The Black Lung Benefits Act of 2015 will strengthen the black lung benefits program by:

Improving miners’ access to medical evidence

  • Requiring full disclosure of medical information related to a claim, whether or not such information is entered as evidence
  • Helping miners review and rebut potentially biased or inaccurate medical evidence developed by coal companies
  • Allowing miners or their survivors to reopen their cases if they had been denied because of medical interpretations that have subsequently been discredited
  • Establishing a pilot program in the National Institute for Occupational Safety and Health to provide unbiased evidence for the most severe black lung cases

Helping miners access better, more timely benefits

  • Adjusting black lung benefits to increases in the cost of living
  • Helping claimants secure legal representation by providing interim attorney fees if miners prevail at various stages of their claim
  • Developing a strategy to reduce the backlog of black lung benefits claims still awaiting consideration

For a section by section overview of the bill, see here. For a list of changes to the Black Lung Benefits Improvement Act of 2015 compared with the Black Lung Benefits Improvement Act of 2014, see here.

As with the 2014 bill—which was previously discussed here when planned and here when introduced—the 2015 bill would both introduce some new changes into the black lung benefits system as well as codify into the Act some current and proposed Department of Labor initiatives.

Of likely interest to many readers, the new bill would also seek to encourage more representation of claimants by offering an advance on attorneys’ fees and reimbursement of costs for developing medical evidence.  As the summary of differences from the 2014 bill explains,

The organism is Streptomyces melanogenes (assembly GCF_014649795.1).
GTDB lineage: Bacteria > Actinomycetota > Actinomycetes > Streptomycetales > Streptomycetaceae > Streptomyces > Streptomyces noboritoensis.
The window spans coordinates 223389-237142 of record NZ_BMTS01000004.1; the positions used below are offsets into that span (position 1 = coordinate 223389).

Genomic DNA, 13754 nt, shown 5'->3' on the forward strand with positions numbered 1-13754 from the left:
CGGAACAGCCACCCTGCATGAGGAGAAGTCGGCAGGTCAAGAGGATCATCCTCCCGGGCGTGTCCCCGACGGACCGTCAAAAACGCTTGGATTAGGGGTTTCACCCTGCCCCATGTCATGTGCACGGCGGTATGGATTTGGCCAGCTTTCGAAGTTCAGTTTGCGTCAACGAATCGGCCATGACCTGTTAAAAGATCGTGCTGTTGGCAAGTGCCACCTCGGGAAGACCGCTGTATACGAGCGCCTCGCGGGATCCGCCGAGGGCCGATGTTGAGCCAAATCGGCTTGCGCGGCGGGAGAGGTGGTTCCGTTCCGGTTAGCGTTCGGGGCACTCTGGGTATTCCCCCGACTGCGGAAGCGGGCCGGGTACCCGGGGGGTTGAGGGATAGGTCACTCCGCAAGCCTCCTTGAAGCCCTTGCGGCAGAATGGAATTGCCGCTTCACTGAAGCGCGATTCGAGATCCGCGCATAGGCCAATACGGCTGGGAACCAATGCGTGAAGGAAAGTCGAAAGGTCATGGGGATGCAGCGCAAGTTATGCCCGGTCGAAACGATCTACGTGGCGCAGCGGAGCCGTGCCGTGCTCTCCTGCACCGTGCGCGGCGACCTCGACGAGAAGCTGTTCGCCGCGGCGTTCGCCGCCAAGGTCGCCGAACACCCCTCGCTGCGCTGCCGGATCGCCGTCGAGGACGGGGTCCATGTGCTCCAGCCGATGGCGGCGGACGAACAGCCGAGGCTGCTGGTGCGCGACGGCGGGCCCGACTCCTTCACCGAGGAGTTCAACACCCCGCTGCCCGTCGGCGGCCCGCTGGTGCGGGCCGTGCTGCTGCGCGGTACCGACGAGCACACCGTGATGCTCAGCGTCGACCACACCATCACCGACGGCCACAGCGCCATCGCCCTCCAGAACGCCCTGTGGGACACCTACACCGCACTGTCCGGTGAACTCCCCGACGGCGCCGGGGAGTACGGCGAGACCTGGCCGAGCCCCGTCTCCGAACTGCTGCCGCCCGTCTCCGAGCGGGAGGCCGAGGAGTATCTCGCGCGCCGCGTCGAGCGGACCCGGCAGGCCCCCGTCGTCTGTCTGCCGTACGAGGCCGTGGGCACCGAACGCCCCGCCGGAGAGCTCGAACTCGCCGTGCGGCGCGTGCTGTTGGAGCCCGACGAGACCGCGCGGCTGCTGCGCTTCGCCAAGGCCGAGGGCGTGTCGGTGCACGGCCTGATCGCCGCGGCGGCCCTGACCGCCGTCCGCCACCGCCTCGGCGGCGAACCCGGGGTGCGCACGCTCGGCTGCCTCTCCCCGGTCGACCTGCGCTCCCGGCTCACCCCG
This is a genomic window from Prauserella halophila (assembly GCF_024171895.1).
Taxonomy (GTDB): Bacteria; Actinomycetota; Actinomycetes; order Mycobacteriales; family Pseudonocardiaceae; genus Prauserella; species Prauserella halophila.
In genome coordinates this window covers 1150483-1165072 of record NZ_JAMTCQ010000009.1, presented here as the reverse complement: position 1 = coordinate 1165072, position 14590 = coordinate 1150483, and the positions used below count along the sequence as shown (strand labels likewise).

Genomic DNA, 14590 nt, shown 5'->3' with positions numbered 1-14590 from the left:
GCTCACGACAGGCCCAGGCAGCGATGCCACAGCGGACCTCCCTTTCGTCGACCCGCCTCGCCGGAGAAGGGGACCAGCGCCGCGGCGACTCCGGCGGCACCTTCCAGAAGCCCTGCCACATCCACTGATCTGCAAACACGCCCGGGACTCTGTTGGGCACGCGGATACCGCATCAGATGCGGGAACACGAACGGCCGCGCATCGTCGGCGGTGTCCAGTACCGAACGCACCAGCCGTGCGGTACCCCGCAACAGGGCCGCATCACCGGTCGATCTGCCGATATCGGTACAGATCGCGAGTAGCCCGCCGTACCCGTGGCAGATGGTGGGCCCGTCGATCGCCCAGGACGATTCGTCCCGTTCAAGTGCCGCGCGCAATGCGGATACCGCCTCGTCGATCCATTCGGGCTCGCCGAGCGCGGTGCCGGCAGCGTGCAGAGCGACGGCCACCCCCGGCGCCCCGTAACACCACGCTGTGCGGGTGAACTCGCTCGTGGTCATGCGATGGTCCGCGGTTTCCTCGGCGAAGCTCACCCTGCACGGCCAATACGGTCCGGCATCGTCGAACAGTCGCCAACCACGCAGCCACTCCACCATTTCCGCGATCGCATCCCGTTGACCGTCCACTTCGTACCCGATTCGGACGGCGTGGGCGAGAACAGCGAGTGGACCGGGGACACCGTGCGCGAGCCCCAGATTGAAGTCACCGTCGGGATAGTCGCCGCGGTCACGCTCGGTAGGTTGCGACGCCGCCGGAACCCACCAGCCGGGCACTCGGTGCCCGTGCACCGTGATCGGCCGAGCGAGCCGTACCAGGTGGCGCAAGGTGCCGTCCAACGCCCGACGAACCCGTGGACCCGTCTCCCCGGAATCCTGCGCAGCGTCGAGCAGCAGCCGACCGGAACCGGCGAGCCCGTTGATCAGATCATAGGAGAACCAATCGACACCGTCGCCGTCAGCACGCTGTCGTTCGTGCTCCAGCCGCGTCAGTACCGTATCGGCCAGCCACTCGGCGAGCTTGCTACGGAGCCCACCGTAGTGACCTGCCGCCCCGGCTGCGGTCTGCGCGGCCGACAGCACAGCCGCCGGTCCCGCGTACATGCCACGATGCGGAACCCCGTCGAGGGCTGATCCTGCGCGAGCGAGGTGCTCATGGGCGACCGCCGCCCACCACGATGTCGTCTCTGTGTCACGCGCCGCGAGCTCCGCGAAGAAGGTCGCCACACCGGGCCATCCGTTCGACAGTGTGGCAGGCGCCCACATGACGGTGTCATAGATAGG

In the 2015 bill . . . progress payments can be made at 2 levels:  the District Director may award progress payments of up to $1,500 in attorney’s fees and up to $1,500 for unreimbursed medical expenses for claims with a proposed decision and award, and an ALJ may award up to $3,000 in attorney’s fees and up to $1,500 for unreimbursed medical expenses—up to a maximum of $4,500 in attorney fees plus $3,000 in medical costs for a total of $7,500 in progress payments.
I hope to find time in the not-too-distant future to provide a section-by-section analysis of the bill, but in the meantime you can read the bill yourself.

4 Responses to “Congressmen Introduce Black Lung Benefits Improvement Act of 2015”

  1. Bridgett

    Today is May 4th 2017. My husband filed a black lung claim January 2015. He is still waiting on a decesion. The last he heard March 2017 that it went to the piolet program. All of his reports are in his favor, except for the company doctor. Wondering how this usually turns out?

    Reply
    • Evan B. Smith

      Bridgett, that is longer than claims at the first step of the process (the Department of Labor’s “District Director”) usually take. It’s hard to say how cases like his usually turn out without knowing more, but if they’re doing the pilot program, then that means that he had at least 15 years in the mines. If the evidence shows that he is disabled due to his breathing, then the odds are probably in his favor. Best to you all.

      Reply